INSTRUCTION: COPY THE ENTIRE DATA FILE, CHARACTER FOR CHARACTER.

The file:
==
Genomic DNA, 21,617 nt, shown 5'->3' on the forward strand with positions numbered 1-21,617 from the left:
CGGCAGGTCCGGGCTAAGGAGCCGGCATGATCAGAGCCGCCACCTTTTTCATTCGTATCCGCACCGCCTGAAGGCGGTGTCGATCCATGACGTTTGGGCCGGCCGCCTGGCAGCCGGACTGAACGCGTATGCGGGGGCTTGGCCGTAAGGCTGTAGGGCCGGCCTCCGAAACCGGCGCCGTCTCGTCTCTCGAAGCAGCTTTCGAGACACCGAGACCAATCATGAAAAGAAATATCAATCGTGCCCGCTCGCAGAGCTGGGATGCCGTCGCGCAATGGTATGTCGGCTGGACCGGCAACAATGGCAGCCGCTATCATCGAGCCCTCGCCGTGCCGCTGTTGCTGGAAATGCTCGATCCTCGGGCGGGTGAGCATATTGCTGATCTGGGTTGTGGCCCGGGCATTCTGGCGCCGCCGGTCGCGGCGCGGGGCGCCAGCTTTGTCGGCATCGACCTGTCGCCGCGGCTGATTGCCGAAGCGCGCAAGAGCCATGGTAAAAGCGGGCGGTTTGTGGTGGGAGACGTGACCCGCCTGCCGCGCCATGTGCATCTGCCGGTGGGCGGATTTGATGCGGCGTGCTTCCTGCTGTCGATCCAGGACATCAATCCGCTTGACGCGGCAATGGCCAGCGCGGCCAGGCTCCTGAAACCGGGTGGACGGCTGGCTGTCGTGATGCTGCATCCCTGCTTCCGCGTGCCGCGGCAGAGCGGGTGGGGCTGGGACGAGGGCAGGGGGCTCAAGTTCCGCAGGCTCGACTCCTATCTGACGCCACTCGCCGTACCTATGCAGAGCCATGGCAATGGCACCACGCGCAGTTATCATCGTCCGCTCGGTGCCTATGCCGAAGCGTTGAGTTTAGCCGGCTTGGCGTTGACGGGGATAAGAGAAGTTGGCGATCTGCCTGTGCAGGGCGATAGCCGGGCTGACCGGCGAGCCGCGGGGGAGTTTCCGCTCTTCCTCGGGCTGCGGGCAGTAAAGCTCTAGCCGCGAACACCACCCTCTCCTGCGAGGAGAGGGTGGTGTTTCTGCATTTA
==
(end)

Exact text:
Genomic DNA, 21,617 nt, shown 5'->3' on the forward strand with positions numbered 1-21,617 from the left:
CGGCAGGTCCGGGCTAAGGAGCCGGCATGATCAGAGCCGCCACCTTTTTCATTCGTATCCGCACCGCCTGAAGGCGGTGTCGATCCATGACGTTTGGGCCGGCCGCCTGGCAGCCGGACTGAACGCGTATGCGGGGGCTTGGCCGTAAGGCTGTAGGGCCGGCCTCCGAAACCGGCGCCGTCTCGTCTCTCGAAGCAGCTTTCGAGACACCGAGACCAATCATGAAAAGAAATATCAATCGTGCCCGCTCGCAGAGCTGGGATGCCGTCGCGCAATGGTATGTCGGCTGGACCGGCAACAATGGCAGCCGCTATCATCGAGCCCTCGCCGTGCCGCTGTTGCTGGAAATGCTCGATCCTCGGGCGGGTGAGCATATTGCTGATCTGGGTTGTGGCCCGGGCATTCTGGCGCCGCCGGTCGCGGCGCGGGGCGCCAGCTTTGTCGGCATCGACCTGTCGCCGCGGCTGATTGCCGAAGCGCGCAAGAGCCATGGTAAAAGCGGGCGGTTTGTGGTGGGAGACGTGACCCGCCTGCCGCGCCATGTGCATCTGCCGGTGGGCGGATTTGATGCGGCGTGCTTCCTGCTGTCGATCCAGGACATCAATCCGCTTGACGCGGCAATGGCCAGCGCGGCCAGGCTCCTGAAACCGGGTGGACGGCTGGCTGTCGTGATGCTGCATCCCTGCTTCCGCGTGCCGCGGCAGAGCGGGTGGGGCTGGGACGAGGGCAGGGGGCTCAAGTTCCGCAGGCTCGACTCCTATCTGACGCCACTCGCCGTACCTATGCAGAGCCATGGCAATGGCACCACGCGCAGTTATCATCGTCCGCTCGGTGCCTATGCCGAAGCGTTGAGTTTAGCCGGCTTGGCGTTGACGGGGATAAGAGAAGTTGGCGATCTGCCTGTGCAGGGCGATAGCCGGGCTGACCGGCGAGCCGCGGGGGAGTTTCCGCTCTTCCTCGGGCTGCGGGCAGTAAAGCTCTAGCCGCGAACACCACCCTCTCCTGCGAGGAGAGGGTGGTGTTTCTGCATTTA